Sewcation Day 2: Tracing and flat pattern adjustments

Sewcation Day 2 - tracing

Work on my Robson trench coat continues!  I didn’t touch any fabric today, but I made a lot of headway in preparing for the muslin.  First I traced all the pattern pieces so that I have the originals preserved in case all my adjustments turn out to be total crap.  There are a lot of pieces, so tracing actually took me a few hours.  When tracing, I graded between 3 different sizes based on my measurements: a size 12 in the shoulders and bust, size 10 at the waist, and size 6 in the hips.  This is what happens when the pattern company is drafting for pretty much the opposite of your body type.  I hope I don’t regret my pattern choice!

Then, it was on to my initial flat pattern adjustments.  Based on comparing my measurements to the pattern, I decided to perform a 5/8 inch high shoulder adjustment.  (Yes, I totally made up that term.)  The hardest part was adjusting the sleeve because the Robson has a two-piece sleeve, and I had never done this adjustment on a sleeve of this type before.  I taped the two pieces together and treated them as one for the adjustment.  The actual adjustment consists of the two vertical columns of paper that I added in, making the sleeve cap wider.

Sewcation Day 2 - high shoulder adjustment on two-piece sleeve 1

Afterward, I separated the two pieces and added the seam allowances back in.

Sewcation Day 2 - high shoulder adjustment on two-piece sleeve 2

Here is what I wound up staring at for a few hours today:

Sewcation Day 2 - high shoulder adjustment on two-piece sleeve - detail

So complicated!  This nearly drove me insane.

Then, it was on to the broad back adjustment.  Based on my measurements and those of the pattern, I did a rather huge broad back adjustment: 1.25 inches on each side, for a total of 2.5 inches added across the back.  Wowza!!  The Robson shoulder seam was 4.5 inches from neck to tip of shoulder, and my measurement is nearly 6 inches, so there was quite a difference to make up for.  I wonder how this is going to turn out in the muslin… hmm.

After much head scratching as to how to perform a broad back adjustment on a princess seam bodice, I wound up converting the bodice from an armscye princess seam to a shoulder princess seam.  I had never done this before, but I just treated it like rotating darts, and hopefully it will work out all right.  Then, I added in the broad back adjustment (extra width) to the shoulder princess seams on the front and back of the coat.

Here are the front (on the left) and side (on the right) pattern pieces before, with armscye princess seam:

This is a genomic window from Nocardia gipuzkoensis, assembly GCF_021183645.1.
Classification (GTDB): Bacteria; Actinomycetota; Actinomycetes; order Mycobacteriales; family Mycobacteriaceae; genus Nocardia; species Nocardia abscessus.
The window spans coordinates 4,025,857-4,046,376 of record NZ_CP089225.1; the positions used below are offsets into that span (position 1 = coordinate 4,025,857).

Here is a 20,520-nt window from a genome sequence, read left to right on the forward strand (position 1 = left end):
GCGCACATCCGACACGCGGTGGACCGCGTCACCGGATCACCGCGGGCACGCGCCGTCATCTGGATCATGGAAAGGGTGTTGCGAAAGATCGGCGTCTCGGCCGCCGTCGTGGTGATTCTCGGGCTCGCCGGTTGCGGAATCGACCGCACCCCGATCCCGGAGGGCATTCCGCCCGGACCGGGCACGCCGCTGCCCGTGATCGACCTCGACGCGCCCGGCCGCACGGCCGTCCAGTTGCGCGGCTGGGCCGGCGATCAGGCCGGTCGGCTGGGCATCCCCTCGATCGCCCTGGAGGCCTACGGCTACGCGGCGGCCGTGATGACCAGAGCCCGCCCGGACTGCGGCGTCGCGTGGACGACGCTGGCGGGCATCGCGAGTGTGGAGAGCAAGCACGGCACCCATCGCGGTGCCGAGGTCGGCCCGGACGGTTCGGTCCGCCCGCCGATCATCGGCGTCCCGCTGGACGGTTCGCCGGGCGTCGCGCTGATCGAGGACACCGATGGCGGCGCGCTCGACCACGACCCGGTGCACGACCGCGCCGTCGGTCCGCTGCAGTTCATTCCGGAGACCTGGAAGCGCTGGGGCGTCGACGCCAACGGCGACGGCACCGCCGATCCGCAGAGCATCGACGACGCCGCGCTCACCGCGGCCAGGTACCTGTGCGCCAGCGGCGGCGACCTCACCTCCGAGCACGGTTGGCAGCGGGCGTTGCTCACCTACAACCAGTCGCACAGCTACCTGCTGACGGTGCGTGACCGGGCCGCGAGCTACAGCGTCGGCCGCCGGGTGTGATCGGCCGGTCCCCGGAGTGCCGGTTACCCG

Sewcation Day 2 - broad back adjustment on princess seam bodice - before

And here they are afterward, with shoulder princess seam and broad back adjustment (1.25 inches split into 5/8 inch on each side of the princess seam):

Sewcation Day 2 - broad back adjustment on princess seam bodice - after

I apologize if none of this makes any sense.  I barely managed to make the adjustments on paper.  Trying to explain (and remember) what I did is even more challenging!

Oh, one final and rather simple adjustment I made was to add 2 inches in length at the waist.  This is a fairly standard adjustment for my long torso.  You can see the block of tracing paper added in at the waist in the photo above.

Well, I am exhausted.  This was an intense day of flat pattern adjustments!  I hope to cut out and start assembling the muslin tomorrow.  Onward!

13 thoughts on “Sewcation Day 2: Tracing and flat pattern adjustments

  1. This sewing malarkey is supposed to be distressing you, lol! It’s definitely easier doing it then it sounds when I look back at my colette wren adjustments it looks complicated, but seemed straightforward when I was doing it. 😃


  2. Wow! That does sound complicated! I just did a broad back adjustment on an armhole princess seam shirt. I found the information in the Singer Sewing reference book series. I can’t remember the exact book… Maybe it was Making Cothes that Fit or something. Anyway, it was nerve-wracking because the information was similar to but not exactly what I needed and it worked. I should be posting on it soon. Maybe it will help in case you run into that again.


    • Ah, that sounds like exactly what I need! I don’t have a fitting book, which perhaps is the source of my confusion. I often flip through fitting books in the bookstore looking for broad shoulder adjustments, but I’ve never found exactly what I needed, so I never purchased any of the books. I’ll be curious to see how you handled your shirt.

      Liked by 1 person

  3. Hi, I’m loving this series showing all your adjustments. The engineer in me enjoys this part of the process more than anything. I’ve been spending a lot of time lately playing around with patterns trying to get them to fit and its really interesting for me to read of others doing the same. Can’t wait to see how it all works out,.


    • Jenny, I hear ya! I’m an engineer by training as well, and all the drafting reminds me of classes I took in college. I think fitting is by far the most challenging part of sewing. If you can figure it out, the rest is easy! I find myself getting frustrated at my lack of knowledge and daydreamimg about finding an expert tailor to teach me everything they know. For me, this is the kind of thing that I would learn better in person than from a book or website. Best of luck with your fitting adventures. Perhaps the key is perseverance??


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